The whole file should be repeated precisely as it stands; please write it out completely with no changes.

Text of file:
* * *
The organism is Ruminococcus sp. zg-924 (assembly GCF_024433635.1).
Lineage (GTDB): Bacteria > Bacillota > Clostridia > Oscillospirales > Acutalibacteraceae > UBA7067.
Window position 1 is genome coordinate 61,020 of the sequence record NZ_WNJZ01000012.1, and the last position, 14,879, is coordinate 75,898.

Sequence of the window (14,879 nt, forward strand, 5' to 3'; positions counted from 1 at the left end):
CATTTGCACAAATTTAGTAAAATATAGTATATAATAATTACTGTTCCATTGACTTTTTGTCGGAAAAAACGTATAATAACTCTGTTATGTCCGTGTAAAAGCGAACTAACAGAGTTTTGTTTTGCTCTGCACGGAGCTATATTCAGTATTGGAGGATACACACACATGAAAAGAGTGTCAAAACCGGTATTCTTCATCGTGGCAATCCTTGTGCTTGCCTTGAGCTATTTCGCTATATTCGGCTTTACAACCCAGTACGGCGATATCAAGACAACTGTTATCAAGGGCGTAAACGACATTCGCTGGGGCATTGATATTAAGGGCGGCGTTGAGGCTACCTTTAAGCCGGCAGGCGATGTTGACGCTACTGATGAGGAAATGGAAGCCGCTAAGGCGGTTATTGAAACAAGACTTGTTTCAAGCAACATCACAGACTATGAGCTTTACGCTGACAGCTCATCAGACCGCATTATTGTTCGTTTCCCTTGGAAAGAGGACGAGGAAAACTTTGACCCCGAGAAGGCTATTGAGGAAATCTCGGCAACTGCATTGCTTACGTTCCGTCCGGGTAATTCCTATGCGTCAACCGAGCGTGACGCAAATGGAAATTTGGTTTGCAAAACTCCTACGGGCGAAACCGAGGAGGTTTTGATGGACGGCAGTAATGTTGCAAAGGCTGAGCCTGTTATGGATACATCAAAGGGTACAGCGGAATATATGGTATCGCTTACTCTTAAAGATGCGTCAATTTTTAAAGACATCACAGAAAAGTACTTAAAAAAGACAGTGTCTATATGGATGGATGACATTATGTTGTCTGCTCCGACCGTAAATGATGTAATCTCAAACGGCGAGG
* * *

The organism is Ruminococcus sp. zg-924 (assembly GCF_024433635.1).
Lineage (GTDB): Bacteria > Bacillota > Clostridia > Oscillospirales > Acutalibacteraceae > UBA7067.
Window position 1 is genome coordinate 61,020 of the sequence record NZ_WNJZ01000012.1, and the last position, 14,879, is coordinate 75,898.

Sequence of the window (14,879 nt, forward strand, 5' to 3'; positions counted from 1 at the left end):
CATTTGCACAAATTTAGTAAAATATAGTATATAATAATTACTGTTCCATTGACTTTTTGTCGGAAAAAACGTATAATAACTCTGTTATGTCCGTGTAAAAGCGAACTAACAGAGTTTTGTTTTGCTCTGCACGGAGCTATATTCAGTATTGGAGGATACACACACATGAAAAGAGTGTCAAAACCGGTATTCTTCATCGTGGCAATCCTTGTGCTTGCCTTGAGCTATTTCGCTATATTCGGCTTTACAACCCAGTACGGCGATATCAAGACAACTGTTATCAAGGGCGTAAACGACATTCGCTGGGGCATTGATATTAAGGGCGGCGTTGAGGCTACCTTTAAGCCGGCAGGCGATGTTGACGCTACTGATGAGGAAATGGAAGCCGCTAAGGCGGTTATTGAAACAAGACTTGTTTCAAGCAACATCACAGACTATGAGCTTTACGCTGACAGCTCATCAGACCGCATTATTGTTCGTTTCCCTTGGAAAGAGGACGAGGAAAACTTTGACCCCGAGAAGGCTATTGAGGAAATCTCGGCAACTGCATTGCTTACGTTCCGTCCGGGTAATTCCTATGCGTCAACCGAGCGTGACGCAAATGGAAATTTGGTTTGCAAAACTCCTACGGGCGAAACCGAGGAGGTTTTGATGGACGGCAGTAATGTTGCAAAGGCTGAGCCTGTTATGGATACATCAAAGGGTACAGCGGAATATATGGTATCGCTTACTCTTAAAGATGCGTCAATTTTTAAAGACATCACAGAAAAGTACTTAAAAAAGACAGTGTCTATATGGATGGATGACATTATGTTGTCTGCTCCGACCGTAAATGATGTAATCTCAAACGGCGAGG